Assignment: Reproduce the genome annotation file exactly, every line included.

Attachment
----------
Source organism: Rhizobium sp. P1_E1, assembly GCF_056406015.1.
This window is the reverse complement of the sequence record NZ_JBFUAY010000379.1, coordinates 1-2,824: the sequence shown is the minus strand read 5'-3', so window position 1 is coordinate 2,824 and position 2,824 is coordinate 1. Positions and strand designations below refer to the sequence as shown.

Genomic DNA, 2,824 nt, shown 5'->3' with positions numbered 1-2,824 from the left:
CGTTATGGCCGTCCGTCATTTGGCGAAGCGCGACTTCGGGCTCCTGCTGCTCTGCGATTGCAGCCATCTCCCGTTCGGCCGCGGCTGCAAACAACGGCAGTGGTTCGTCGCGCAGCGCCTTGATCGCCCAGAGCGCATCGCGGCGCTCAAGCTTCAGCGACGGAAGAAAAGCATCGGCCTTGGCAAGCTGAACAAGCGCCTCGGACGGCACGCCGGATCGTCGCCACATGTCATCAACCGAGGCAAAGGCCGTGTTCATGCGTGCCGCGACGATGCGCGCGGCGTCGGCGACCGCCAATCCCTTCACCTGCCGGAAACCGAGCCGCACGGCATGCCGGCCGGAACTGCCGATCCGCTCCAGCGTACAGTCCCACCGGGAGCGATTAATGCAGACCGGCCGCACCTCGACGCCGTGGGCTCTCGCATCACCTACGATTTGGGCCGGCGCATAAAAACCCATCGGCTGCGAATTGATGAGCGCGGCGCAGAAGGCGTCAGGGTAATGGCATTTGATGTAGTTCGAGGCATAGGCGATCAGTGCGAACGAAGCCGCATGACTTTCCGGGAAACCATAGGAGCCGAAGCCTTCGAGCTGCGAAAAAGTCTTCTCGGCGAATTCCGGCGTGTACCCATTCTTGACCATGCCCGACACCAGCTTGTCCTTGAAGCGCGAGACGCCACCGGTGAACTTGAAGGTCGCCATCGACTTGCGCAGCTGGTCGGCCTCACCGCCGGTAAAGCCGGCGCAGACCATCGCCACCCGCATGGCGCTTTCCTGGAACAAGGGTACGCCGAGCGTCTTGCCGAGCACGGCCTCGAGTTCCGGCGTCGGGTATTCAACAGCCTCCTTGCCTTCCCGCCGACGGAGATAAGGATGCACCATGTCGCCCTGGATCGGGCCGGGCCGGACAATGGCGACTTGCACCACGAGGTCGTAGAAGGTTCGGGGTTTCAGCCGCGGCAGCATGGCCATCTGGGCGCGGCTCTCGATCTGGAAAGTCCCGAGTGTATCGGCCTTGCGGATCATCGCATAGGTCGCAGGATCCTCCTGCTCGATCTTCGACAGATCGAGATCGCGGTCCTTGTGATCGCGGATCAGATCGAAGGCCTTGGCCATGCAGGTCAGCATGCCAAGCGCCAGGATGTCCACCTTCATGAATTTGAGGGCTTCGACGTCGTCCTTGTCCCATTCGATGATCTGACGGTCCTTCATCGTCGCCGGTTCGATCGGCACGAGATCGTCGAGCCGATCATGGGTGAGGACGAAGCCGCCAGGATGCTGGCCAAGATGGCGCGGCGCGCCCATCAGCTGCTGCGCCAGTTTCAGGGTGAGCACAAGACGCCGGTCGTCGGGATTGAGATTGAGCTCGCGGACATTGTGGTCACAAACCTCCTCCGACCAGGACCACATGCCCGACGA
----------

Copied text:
Source organism: Rhizobium sp. P1_E1, assembly GCF_056406015.1.
This window is the reverse complement of the sequence record NZ_JBFUAY010000379.1, coordinates 1-2,824: the sequence shown is the minus strand read 5'-3', so window position 1 is coordinate 2,824 and position 2,824 is coordinate 1. Positions and strand designations below refer to the sequence as shown.

Genomic DNA, 2,824 nt, shown 5'->3' with positions numbered 1-2,824 from the left:
CGTTATGGCCGTCCGTCATTTGGCGAAGCGCGACTTCGGGCTCCTGCTGCTCTGCGATTGCAGCCATCTCCCGTTCGGCCGCGGCTGCAAACAACGGCAGTGGTTCGTCGCGCAGCGCCTTGATCGCCCAGAGCGCATCGCGGCGCTCAAGCTTCAGCGACGGAAGAAAAGCATCGGCCTTGGCAAGCTGAACAAGCGCCTCGGACGGCACGCCGGATCGTCGCCACATGTCATCAACCGAGGCAAAGGCCGTGTTCATGCGTGCCGCGACGATGCGCGCGGCGTCGGCGACCGCCAATCCCTTCACCTGCCGGAAACCGAGCCGCACGGCATGCCGGCCGGAACTGCCGATCCGCTCCAGCGTACAGTCCCACCGGGAGCGATTAATGCAGACCGGCCGCACCTCGACGCCGTGGGCTCTCGCATCACCTACGATTTGGGCCGGCGCATAAAAACCCATCGGCTGCGAATTGATGAGCGCGGCGCAGAAGGCGTCAGGGTAATGGCATTTGATGTAGTTCGAGGCATAGGCGATCAGTGCGAACGAAGCCGCATGACTTTCCGGGAAACCATAGGAGCCGAAGCCTTCGAGCTGCGAAAAAGTCTTCTCGGCGAATTCCGGCGTGTACCCATTCTTGACCATGCCCGACACCAGCTTGTCCTTGAAGCGCGAGACGCCACCGGTGAACTTGAAGGTCGCCATCGACTTGCGCAGCTGGTCGGCCTCACCGCCGGTAAAGCCGGCGCAGACCATCGCCACCCGCATGGCGCTTTCCTGGAACAAGGGTACGCCGAGCGTCTTGCCGAGCACGGCCTCGAGTTCCGGCGTCGGGTATTCAACAGCCTCCTTGCCTTCCCGCCGACGGAGATAAGGATGCACCATGTCGCCCTGGATCGGGCCGGGCCGGACAATGGCGACTTGCACCACGAGGTCGTAGAAGGTTCGGGGTTTCAGCCGCGGCAGCATGGCCATCTGGGCGCGGCTCTCGATCTGGAAAGTCCCGAGTGTATCGGCCTTGCGGATCATCGCATAGGTCGCAGGATCCTCCTGCTCGATCTTCGACAGATCGAGATCGCGGTCCTTGTGATCGCGGATCAGATCGAAGGCCTTGGCCATGCAGGTCAGCATGCCAAGCGCCAGGATGTCCACCTTCATGAATTTGAGGGCTTCGACGTCGTCCTTGTCCCATTCGATGATCTGACGGTCCTTCATCGTCGCCGGTTCGATCGGCACGAGATCGTCGAGCCGATCATGGGTGAGGACGAAGCCGCCAGGATGCTGGCCAAGATGGCGCGGCGCGCCCATCAGCTGCTGCGCCAGTTTCAGGGTGAGCACAAGACGCCGGTCGTCGGGATTGAGATTGAGCTCGCGGACATTGTGGTCACAAACCTCCTCCGACCAGGACCACATGCCCGACGA